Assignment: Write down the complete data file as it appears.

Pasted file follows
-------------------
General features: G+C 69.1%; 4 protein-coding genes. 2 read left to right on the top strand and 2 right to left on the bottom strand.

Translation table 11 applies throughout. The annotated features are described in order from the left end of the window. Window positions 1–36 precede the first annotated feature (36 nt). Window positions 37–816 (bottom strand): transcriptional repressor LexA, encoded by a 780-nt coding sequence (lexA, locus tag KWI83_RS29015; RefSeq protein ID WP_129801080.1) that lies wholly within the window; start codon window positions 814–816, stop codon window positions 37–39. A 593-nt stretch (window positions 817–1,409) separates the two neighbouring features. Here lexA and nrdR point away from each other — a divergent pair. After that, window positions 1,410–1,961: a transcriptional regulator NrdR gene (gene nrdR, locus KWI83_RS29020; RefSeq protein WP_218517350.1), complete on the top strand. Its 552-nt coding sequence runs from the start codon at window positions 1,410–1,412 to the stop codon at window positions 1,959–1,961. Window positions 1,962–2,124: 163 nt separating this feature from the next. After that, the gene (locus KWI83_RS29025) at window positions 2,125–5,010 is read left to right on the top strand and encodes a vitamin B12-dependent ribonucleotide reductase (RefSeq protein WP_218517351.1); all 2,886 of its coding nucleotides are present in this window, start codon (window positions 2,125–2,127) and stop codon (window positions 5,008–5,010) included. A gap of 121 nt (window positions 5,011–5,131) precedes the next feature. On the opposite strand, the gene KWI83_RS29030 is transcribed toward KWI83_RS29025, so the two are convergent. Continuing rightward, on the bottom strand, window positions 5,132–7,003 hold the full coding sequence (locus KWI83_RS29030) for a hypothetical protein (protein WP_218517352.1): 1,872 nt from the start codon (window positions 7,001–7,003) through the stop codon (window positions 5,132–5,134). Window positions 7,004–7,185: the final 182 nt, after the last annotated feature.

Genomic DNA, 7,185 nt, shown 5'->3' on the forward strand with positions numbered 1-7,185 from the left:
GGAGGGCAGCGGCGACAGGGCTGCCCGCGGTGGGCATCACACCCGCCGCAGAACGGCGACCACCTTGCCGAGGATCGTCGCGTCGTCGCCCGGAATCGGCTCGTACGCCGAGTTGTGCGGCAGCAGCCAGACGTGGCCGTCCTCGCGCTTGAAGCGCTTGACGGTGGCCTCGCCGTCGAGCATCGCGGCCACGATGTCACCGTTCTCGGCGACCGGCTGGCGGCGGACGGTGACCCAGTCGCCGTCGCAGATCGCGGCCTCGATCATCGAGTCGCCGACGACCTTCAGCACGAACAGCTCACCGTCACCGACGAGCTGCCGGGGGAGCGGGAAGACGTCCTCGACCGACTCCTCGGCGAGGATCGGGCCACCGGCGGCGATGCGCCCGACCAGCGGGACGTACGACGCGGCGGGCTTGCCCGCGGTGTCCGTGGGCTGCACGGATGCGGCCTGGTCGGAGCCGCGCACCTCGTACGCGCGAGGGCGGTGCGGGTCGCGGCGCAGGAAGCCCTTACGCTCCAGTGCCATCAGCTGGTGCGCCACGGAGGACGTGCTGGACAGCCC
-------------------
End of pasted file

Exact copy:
General features: G+C 69.1%; 4 protein-coding genes. 2 read left to right on the top strand and 2 right to left on the bottom strand.

Translation table 11 applies throughout. The annotated features are described in order from the left end of the window. Window positions 1–36 precede the first annotated feature (36 nt). Window positions 37–816 (bottom strand): transcriptional repressor LexA, encoded by a 780-nt coding sequence (lexA, locus tag KWI83_RS29015; RefSeq protein ID WP_129801080.1) that lies wholly within the window; start codon window positions 814–816, stop codon window positions 37–39. A 593-nt stretch (window positions 817–1,409) separates the two neighbouring features. Here lexA and nrdR point away from each other — a divergent pair. After that, window positions 1,410–1,961: a transcriptional regulator NrdR gene (gene nrdR, locus KWI83_RS29020; RefSeq protein WP_218517350.1), complete on the top strand. Its 552-nt coding sequence runs from the start codon at window positions 1,410–1,412 to the stop codon at window positions 1,959–1,961. Window positions 1,962–2,124: 163 nt separating this feature from the next. After that, the gene (locus KWI83_RS29025) at window positions 2,125–5,010 is read left to right on the top strand and encodes a vitamin B12-dependent ribonucleotide reductase (RefSeq protein WP_218517351.1); all 2,886 of its coding nucleotides are present in this window, start codon (window positions 2,125–2,127) and stop codon (window positions 5,008–5,010) included. A gap of 121 nt (window positions 5,011–5,131) precedes the next feature. On the opposite strand, the gene KWI83_RS29030 is transcribed toward KWI83_RS29025, so the two are convergent. Continuing rightward, on the bottom strand, window positions 5,132–7,003 hold the full coding sequence (locus KWI83_RS29030) for a hypothetical protein (protein WP_218517352.1): 1,872 nt from the start codon (window positions 7,001–7,003) through the stop codon (window positions 5,132–5,134). Window positions 7,004–7,185: the final 182 nt, after the last annotated feature.

Genomic DNA, 7,185 nt, shown 5'->3' on the forward strand with positions numbered 1-7,185 from the left:
GGAGGGCAGCGGCGACAGGGCTGCCCGCGGTGGGCATCACACCCGCCGCAGAACGGCGACCACCTTGCCGAGGATCGTCGCGTCGTCGCCCGGAATCGGCTCGTACGCCGAGTTGTGCGGCAGCAGCCAGACGTGGCCGTCCTCGCGCTTGAAGCGCTTGACGGTGGCCTCGCCGTCGAGCATCGCGGCCACGATGTCACCGTTCTCGGCGACCGGCTGGCGGCGGACGGTGACCCAGTCGCCGTCGCAGATCGCGGCCTCGATCATCGAGTCGCCGACGACCTTCAGCACGAACAGCTCACCGTCACCGACGAGCTGCCGGGGGAGCGGGAAGACGTCCTCGACCGACTCCTCGGCGAGGATCGGGCCACCGGCGGCGATGCGCCCGACCAGCGGGACGTACGACGCGGCGGGCTTGCCCGCGGTGTCCGTGGGCTGCACGGATGCGGCCTGGTCGGAGCCGCGCACCTCGTACGCGCGAGGGCGGTGCGGGTCGCGGCGCAGGAAGCCCTTACGCTCCAGTGCCATCAGCTGGTGCGCCACGGAGGACGTGCTGGACAGCCC